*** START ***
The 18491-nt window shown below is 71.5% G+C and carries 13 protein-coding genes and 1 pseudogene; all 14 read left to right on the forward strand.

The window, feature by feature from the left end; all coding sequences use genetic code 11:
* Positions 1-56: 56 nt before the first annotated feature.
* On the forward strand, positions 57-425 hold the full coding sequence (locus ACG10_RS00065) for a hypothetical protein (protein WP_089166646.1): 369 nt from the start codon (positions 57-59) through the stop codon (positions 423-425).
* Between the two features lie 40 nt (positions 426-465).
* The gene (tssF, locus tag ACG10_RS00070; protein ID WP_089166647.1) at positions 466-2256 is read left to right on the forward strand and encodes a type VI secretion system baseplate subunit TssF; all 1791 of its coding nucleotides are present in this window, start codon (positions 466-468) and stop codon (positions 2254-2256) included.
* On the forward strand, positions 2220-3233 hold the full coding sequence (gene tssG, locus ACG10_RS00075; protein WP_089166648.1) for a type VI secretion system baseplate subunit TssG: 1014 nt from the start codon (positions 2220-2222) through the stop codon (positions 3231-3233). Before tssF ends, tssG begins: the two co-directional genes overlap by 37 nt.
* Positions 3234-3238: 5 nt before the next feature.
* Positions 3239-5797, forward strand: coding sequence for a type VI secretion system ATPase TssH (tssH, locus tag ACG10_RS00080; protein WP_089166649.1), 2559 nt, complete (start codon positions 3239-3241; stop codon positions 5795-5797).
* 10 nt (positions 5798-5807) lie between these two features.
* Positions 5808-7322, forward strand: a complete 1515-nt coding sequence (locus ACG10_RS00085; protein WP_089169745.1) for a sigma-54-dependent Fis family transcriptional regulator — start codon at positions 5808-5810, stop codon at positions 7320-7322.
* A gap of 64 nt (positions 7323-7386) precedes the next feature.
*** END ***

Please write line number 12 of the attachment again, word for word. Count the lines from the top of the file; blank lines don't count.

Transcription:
* A gap of 64 nt (positions 7323-7386) precedes the next feature.